Spotify still grew despite Joe Rogan boycotts and Russia closure

It saw free and paying subscriber figures grow, despite calls for people to leave the service.

JACKSONVILLE, FLORIDA - APRIL 09: Joe Rogan looks on during the UFC 273 event at VyStar Veterans Memorial Arena on April 09, 2022 in Jacksonville, Florida. (James Gilbert/Getty Images)

Spotify has managed to grow despite a high-profile rebellion over its backing of controversial podcaster Joe Rogan, and broader market fallout from the Russian invasion of Ukraine. The streaming giant today released updated financial results for the first quarter of 2022, revealing that it grew to 422 million monthly users. 182 million of which pay for Premium, with its stable of exclusive podcasts a big draw and one that Spotify is continually investing in. The company added that three million of that total user figure may have been added as a consequence of a log-in issue, but even taking that into account, growth was still above expectations.

At the start of 2022, Spotify doubled down in support of Rogan who regularly interviews fringe and far right figures on his show. That included Dr. Robert Malone, who claims to have invented the mRNA technology used to create COVID-19 vaccines, a claim widely refuted by the people who actually did. Malone’s episode prompted a complaint from 270 healthcare professionals asking for Spotify to do more to combat vaccine misinformation. That was followed by artists like Neil Young and Joni Mitchell, who withdrew their music from the service, and Brené Brown who paused her podcast, in protest at Spotify’s refusal to take down misinformation. The service said it would not drop Rogan, but eventually said it would add a content advisory label to episodes which repeated misinformation.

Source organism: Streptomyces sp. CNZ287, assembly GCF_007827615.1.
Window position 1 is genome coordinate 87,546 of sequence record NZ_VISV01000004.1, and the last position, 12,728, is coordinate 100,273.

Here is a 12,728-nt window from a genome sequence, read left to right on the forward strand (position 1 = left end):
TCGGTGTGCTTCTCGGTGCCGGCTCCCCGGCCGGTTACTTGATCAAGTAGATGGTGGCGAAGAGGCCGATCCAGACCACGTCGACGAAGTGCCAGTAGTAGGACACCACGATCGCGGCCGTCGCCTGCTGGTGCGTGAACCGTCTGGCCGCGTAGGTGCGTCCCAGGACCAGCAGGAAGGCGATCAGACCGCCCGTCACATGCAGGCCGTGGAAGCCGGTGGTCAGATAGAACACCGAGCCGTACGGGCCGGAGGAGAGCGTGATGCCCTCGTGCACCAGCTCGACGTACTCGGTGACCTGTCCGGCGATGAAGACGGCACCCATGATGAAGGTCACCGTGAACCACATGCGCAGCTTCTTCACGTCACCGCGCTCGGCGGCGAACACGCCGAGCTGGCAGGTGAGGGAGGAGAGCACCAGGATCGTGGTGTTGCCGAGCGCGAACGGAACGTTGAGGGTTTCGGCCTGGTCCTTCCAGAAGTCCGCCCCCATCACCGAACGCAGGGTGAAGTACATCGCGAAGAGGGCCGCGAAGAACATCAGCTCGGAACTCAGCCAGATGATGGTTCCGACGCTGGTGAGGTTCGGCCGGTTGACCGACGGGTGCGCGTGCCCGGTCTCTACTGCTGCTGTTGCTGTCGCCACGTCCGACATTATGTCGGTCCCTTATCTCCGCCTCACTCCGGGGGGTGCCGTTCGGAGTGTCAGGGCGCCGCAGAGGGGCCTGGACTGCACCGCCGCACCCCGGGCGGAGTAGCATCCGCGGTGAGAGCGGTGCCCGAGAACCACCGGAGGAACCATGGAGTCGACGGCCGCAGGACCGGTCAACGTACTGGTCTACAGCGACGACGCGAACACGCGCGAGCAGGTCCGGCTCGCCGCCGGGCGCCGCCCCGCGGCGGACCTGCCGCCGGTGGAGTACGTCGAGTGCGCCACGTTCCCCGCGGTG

Not long after, and Spotify announced that it would fully suspend its service in Russia and close its offices in the territory, in protest at the invasion of Ukraine. While Spotify was reportedly the second-largest platform in Russia, it wasn’t a major contributor to the company’s revenue. In the documents, Spotify says that it believes it lost 1.5 million free users and an additional 600,000 which were paying for Premium as a consequence of cutting off the country. It added that those losses were more than compensated for with surging user growth in Latin America and Europe.

The company also reported a slender profit of €14 million, notwithstanding the vast sums spent to both buy Chartable and Podsights, as well as (reportedly) throw more than $300 million to F.C. Barcelona for the naming rights to its famous stadium, Camp Nou.